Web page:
Date: Wednesday, April 29, 2015
Time: 12:00 p.m. – 1:00 p.m.
Place: Mumford Room, 6th Floor, James Madison Memorial Building, Library of Congress, 101 Independence Ave., S.E., Washington, D.C. 20540
Join us for “Robert F. Kennedy, the Law, and the Struggle for Racial Justice,” a special presentation by Patricia A. Sullivan, professor of history at the University of South Carolina, on Wednesday, April 29th at noon in conjunction with the Library of Congress exhibition, The Civil Rights Act of 1964: A Long Struggle for Freedom.
Free and open to the public, this event will take place in the Mumford Room, LM-649, Sixth Floor, James Madison Memorial Building, 101 Independence Ave., S.E., Washington, DC 20540. The program is co-sponsored by the Interpretive Programs Office and the Law Library of Congress.
Patricia Sullivan is a professor of history at the University of South Carolina and director of a series of summer institutes at Harvard University’s W.E.B. Du Bois Institute on “Teaching the History of the Civil Rights Movement.” Her publications include Lift Every Voice: The NAACP and the Making of the Civil Rights Movement (2009), Freedom Writer: Virginia Foster Durr, Letters from the Civil Rights Years (2003) and Days of Hope: Race and Democracy in the New Deal Era (1996). She is currently writing a book on Robert F. Kennedy, Civil Rights, and the Struggle for Racial Justice in the 1960s. She is coeditor of the John Hope Franklin Series in African American History and Culture at the University of North Carolina Press.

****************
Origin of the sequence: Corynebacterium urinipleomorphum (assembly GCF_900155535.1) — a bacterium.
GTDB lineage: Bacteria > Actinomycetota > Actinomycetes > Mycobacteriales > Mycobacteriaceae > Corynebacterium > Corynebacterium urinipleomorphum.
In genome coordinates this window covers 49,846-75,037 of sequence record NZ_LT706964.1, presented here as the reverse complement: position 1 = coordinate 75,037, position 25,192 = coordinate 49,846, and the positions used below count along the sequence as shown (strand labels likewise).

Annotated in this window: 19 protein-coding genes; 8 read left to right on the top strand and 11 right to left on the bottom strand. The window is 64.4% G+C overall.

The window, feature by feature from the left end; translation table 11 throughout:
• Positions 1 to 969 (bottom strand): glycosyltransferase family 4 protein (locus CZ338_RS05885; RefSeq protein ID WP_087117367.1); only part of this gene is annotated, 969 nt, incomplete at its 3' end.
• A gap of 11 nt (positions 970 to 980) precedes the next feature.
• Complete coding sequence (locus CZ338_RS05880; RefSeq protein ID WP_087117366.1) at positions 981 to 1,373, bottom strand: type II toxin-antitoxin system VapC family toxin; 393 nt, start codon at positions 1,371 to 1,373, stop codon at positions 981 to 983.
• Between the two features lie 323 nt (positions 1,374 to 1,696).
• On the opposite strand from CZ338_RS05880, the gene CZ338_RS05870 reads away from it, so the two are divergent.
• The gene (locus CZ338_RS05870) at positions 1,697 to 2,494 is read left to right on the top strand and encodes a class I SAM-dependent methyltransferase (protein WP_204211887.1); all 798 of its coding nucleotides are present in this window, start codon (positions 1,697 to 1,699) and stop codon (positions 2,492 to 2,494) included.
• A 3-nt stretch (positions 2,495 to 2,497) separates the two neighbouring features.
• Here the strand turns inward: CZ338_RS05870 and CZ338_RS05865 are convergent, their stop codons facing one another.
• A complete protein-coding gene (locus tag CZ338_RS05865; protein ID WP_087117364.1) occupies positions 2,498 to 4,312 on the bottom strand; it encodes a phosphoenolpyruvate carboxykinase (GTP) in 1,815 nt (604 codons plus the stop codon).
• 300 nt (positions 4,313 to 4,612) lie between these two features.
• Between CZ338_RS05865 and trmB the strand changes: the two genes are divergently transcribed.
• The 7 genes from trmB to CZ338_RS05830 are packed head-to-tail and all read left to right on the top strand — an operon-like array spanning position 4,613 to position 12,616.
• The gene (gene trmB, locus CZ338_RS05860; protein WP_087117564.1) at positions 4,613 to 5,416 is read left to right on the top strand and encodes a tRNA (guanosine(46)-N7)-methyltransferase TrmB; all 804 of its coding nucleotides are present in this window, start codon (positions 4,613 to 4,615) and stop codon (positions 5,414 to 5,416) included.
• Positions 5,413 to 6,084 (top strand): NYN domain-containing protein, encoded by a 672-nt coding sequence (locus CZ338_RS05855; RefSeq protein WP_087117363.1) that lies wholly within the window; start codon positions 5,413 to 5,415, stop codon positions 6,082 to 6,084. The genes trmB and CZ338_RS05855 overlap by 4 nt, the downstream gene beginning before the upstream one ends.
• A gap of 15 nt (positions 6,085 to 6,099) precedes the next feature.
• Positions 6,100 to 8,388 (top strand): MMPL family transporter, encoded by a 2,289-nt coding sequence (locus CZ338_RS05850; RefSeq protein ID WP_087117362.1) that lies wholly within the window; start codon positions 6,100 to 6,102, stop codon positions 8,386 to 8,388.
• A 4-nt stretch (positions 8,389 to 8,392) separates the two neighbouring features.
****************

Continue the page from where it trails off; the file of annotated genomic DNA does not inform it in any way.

We hope you will join us.
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